Video | Café Nema’s swan song

The view from just outside the window as musicians jam at Café Nema on Sunday, the final night of music at this storied club. Giovanni Russonello/CapitalBop

by Giovanni Russonello
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It’s often said that all good things must come to an end, but the loss of Café Nema just doesn’t feel right.

The jazz club, which closed its doors for the last time yesterday, was a kind of North Star of the D.C. jazz scene. With no cover charge and a hospitable vibe, it always brought in a constant stream of musicians, either sitting in or just listening to the main act. And the weekly residencies it gave to young musicians often provided a launching pad to wider renown, as in the case of the Young Lions, the Jolley Brothers and saxophonist Elijah Jamal Balbed.

In the video below, Nema’s owner and founder, Ibrahim Aden, and bassist Eric Wheeler, a regular performer there, discuss what the club was all about and what it means to see it go.

Nema opened in 1995 as one of only two active jazz clubs on U Street. Over the next decade, it would help usher in a jazz renaissance along the strip that during the days of Duke Ellington had been known as “Black Broadway.” Today, there are five other clubs on and around U Street that regularly host jazz.

From the outset, Nema promoted D.C.’s best native jazz players by giving them weekly residencies. No group came to define the club — or the hip, resurgent U Street scene — more than the Young Lions. These three Howard University students brought a street-savvy approach, blending neo-soul, D.C. go-go and bebop. But none of their magic would have been possible without the cozy, North African vibe of Café Nema. The trio seemed well aware of that, and named its 2005 LP “Ibrahim’s Dream” after Aden.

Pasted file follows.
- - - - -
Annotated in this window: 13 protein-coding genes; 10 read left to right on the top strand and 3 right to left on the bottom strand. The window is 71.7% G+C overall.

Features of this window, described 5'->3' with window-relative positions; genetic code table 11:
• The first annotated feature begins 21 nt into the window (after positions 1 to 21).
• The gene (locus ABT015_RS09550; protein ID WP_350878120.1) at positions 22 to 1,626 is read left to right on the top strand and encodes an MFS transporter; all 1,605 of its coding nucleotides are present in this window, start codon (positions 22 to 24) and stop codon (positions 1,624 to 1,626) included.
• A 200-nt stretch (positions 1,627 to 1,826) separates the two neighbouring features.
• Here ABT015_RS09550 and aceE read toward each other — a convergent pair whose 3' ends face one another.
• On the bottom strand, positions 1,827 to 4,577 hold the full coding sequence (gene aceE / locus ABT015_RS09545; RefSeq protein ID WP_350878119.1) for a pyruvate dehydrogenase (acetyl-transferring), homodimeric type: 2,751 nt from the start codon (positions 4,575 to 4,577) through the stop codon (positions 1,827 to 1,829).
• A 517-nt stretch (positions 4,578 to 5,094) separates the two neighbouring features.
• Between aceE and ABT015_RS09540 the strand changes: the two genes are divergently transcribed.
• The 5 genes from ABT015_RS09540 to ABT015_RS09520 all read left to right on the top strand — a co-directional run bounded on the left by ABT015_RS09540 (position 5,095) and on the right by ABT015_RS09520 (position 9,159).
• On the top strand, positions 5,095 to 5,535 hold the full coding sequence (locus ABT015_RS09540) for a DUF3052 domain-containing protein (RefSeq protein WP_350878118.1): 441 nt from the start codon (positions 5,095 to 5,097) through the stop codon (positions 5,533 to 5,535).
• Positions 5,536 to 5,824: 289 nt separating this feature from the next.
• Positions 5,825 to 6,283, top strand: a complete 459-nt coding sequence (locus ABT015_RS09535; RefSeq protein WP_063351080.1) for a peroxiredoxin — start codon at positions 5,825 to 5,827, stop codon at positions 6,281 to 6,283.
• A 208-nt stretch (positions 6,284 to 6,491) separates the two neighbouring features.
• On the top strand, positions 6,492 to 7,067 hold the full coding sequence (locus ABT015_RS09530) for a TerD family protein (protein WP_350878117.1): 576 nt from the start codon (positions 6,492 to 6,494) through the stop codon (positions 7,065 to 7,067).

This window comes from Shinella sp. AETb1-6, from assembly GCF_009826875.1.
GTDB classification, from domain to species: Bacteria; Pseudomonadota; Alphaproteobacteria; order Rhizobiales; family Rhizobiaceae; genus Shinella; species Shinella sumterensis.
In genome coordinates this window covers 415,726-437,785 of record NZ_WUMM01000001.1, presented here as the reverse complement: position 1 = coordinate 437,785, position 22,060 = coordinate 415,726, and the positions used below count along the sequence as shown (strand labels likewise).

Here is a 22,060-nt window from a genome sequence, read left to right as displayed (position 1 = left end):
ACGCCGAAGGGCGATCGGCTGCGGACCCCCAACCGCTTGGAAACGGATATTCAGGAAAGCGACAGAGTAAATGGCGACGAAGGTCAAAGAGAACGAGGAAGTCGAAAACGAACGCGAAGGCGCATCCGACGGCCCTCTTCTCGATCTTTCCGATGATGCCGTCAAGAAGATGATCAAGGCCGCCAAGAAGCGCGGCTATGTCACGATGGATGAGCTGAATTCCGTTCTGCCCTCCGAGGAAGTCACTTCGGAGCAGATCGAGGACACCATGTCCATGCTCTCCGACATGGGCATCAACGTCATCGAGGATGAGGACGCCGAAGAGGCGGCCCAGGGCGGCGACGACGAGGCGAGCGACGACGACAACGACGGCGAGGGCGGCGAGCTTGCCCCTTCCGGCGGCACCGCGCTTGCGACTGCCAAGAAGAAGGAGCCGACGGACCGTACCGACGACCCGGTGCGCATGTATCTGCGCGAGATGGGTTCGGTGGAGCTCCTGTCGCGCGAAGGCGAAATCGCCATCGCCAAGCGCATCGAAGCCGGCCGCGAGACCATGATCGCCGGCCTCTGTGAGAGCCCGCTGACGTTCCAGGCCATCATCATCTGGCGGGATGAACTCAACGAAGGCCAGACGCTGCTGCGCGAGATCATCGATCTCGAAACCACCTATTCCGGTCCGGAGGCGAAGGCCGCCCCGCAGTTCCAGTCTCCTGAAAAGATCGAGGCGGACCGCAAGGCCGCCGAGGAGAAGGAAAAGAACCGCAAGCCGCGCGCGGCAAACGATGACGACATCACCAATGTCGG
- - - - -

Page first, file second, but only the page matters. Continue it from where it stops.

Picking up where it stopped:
Beyond cultivating excellent music, Nema brought its own rich identity to U Street. A Somali flag hung over the bar, and the club’s logo imposed the African continent over the D.C. diamond. Its walls were always adorned with a temporary exhibition of art, usually by a local, African-American artist. The Somali and Middle Eastern menu was superb. And, as guitarist Pete Muldoon recalled, early on Nema accrued the nickname “Black ‘Cheers,’ because everybody knew each other.”

This past Sunday night, Muldoon hosted a jam session on Nema’s final night of music. (He and Wheeler have played Sundays at Nema for the past five years.) As was so often the case in this laid-back, communal habitat, a slew of local musicians came through to jam and kick back. But this session had a distinct, melancholy tinge: You couldn’t help but notice that the guys would not stop playing the blues. As the musicians’ mournful wail continued well past the planned 11 p.m. end time, no explanation was needed of why this club was so vital, and why it’s so hard to watch it disappear.



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